The last copy of Public Enemy #0 was sold just as this reporter got to the store, and it was slated for purchase, but whadda ya gonna do? "52" #6 was interesting, with Black Adam acting less like a super-anything and more like a world leader and Rip Hunter pointing the finger at Booster Gold. "Squadron Supreme" #4 almost made it home, but fell down on the job dividing its focus between the super interesting "rise to power" conversation and the less-riveting personal subplot. "Green Arrow" #63 also made a run for the cash register, with Ollie Queen using his money, his political status and his fists/arrows to get the job done in a much more concerted way than previously seen, falling just short of the mark due to a slight bit of slack in the story's pacing. "Thunderbolts" #103 (which will be somewhat confusing if read before "Civil War" #2) was also a contender, with things clearly going pear shaped if (in the words of store-troll Adam) "you got Tony Stark shaking hands with a Nazi," which symbolizes both the great and goofy parts of this book (are we sure Stark, Pym and Reed are that smart, or is it just specific to certain areas?) with Zemo characterizing the E-Roc (from The Coup) lyric, "you never worked for the mob, you got a government job!" "Superman" #653 managed to make Lex Luthor a real physical challenge for the Man of Steel, who finally realized some smarter ways to use his power (sort of) and framed the conflict between them in interesting terms. Finally, the all-new character Magician is making a good impression in "Ultimate X-Men" #71, with subterfuge around the Phoenix Force and some serious danger from Jean, who buys a bill of sale that's no good. There's nothing wrong with "JLA Classified" #22, but there's nothing right about it either since, come on, it's the Detroit team! Aquaman in Lake Erie? Come on! Ditto for Dan Slott playing it straight (read: boring) in "Marvel Westerns: Two-Gun Kid" #1, which would be a must-have for fans of western comics (anyone? Anyone? Bueller?) but did nothing for anybody else. "Four" #30 was merely an Elseworlds (sorry, "What If?") story trying to reach for Alan Moore-esque emotion and falling way short.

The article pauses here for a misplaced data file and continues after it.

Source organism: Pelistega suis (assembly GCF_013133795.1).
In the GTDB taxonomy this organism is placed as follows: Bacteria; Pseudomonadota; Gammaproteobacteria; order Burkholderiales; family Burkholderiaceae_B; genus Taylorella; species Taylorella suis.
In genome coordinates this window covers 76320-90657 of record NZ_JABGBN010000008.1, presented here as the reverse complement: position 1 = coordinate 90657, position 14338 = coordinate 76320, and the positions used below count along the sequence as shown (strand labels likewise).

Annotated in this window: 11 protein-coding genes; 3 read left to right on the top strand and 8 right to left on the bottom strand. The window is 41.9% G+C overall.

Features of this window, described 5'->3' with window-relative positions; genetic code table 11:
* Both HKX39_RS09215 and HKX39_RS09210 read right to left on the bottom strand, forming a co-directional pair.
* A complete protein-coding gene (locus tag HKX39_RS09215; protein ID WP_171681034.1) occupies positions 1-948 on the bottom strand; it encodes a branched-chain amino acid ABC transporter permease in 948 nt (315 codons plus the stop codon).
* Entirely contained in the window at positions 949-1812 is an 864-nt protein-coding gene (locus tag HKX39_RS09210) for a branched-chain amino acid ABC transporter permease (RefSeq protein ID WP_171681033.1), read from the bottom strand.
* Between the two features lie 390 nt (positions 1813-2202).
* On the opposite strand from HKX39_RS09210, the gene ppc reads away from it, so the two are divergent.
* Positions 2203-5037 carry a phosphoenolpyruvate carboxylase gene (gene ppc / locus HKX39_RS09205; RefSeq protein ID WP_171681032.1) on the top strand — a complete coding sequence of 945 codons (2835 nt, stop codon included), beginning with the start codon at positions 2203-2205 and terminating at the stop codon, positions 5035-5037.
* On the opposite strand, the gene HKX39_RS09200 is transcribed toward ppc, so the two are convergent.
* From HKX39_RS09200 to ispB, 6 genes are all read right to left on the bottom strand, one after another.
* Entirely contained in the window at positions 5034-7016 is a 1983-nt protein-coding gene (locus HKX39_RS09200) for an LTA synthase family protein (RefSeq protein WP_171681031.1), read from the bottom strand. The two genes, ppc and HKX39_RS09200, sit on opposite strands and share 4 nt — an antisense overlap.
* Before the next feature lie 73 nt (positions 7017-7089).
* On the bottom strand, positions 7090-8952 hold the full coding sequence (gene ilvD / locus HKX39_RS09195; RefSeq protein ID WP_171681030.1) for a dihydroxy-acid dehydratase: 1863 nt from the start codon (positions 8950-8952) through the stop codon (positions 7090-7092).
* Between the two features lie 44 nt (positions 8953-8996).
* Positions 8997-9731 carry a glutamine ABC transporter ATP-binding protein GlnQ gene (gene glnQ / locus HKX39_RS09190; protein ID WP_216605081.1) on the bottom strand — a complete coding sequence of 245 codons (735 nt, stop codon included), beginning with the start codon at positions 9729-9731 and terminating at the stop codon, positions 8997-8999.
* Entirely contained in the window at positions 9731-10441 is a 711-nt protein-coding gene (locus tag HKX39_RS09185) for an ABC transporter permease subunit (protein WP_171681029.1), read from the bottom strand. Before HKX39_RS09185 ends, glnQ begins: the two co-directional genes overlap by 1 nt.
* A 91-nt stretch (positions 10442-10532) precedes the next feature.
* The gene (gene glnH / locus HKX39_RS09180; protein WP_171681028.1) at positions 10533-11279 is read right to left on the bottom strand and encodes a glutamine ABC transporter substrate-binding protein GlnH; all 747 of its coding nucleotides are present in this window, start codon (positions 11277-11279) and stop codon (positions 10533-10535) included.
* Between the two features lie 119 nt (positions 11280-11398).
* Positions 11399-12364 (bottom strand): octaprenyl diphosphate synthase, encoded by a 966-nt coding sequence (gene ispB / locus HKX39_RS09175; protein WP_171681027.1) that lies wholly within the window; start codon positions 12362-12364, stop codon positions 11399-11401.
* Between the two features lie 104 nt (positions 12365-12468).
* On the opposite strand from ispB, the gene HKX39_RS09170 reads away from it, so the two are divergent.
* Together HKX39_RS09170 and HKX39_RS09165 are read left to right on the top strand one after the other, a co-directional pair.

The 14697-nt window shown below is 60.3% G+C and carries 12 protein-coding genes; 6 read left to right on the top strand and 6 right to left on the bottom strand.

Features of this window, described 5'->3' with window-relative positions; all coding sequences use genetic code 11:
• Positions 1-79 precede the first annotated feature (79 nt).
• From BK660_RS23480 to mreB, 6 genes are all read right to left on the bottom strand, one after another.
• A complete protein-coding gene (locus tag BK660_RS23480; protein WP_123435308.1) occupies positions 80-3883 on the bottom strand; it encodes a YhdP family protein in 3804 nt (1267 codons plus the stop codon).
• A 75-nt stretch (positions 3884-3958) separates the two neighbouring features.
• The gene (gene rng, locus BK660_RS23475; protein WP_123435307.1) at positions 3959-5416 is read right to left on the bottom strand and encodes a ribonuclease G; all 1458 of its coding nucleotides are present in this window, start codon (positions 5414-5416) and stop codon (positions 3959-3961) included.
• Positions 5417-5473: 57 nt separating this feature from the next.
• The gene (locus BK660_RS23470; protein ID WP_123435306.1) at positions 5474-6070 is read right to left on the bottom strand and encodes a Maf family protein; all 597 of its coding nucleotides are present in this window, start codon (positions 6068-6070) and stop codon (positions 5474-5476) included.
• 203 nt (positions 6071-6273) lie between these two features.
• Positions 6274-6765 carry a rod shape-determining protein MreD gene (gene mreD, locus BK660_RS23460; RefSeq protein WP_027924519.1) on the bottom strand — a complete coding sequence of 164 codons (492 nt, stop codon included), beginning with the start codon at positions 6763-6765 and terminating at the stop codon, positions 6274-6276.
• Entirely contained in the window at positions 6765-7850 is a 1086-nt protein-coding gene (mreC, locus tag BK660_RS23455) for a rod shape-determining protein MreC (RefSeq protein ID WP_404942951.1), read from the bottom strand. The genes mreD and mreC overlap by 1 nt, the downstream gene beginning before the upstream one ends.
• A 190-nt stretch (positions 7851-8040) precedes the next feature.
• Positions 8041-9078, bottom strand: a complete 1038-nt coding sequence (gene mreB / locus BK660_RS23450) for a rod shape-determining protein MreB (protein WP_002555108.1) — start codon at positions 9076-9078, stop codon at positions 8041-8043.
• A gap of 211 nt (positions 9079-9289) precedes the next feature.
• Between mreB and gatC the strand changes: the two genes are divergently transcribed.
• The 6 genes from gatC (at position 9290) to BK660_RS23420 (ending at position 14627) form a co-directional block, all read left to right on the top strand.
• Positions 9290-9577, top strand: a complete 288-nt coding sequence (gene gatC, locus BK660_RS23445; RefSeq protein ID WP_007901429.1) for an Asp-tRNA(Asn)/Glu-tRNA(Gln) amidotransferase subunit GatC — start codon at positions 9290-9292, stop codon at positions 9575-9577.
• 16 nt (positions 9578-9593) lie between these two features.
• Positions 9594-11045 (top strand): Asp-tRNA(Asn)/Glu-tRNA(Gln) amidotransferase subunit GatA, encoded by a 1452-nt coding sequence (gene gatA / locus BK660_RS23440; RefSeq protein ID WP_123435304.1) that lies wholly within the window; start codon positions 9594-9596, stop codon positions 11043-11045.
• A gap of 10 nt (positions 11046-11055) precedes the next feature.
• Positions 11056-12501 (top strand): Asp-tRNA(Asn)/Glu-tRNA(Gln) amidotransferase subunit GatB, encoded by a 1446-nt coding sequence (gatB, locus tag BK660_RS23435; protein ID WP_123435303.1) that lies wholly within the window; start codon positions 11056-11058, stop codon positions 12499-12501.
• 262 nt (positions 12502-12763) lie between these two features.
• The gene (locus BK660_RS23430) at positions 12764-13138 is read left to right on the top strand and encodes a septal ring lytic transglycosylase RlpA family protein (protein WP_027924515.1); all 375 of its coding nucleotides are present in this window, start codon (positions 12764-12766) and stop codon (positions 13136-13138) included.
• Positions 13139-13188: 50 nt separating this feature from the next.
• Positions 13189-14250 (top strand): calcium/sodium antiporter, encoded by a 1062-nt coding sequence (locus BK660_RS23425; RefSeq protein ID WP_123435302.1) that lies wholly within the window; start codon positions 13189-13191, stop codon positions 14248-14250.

No, just ... no ...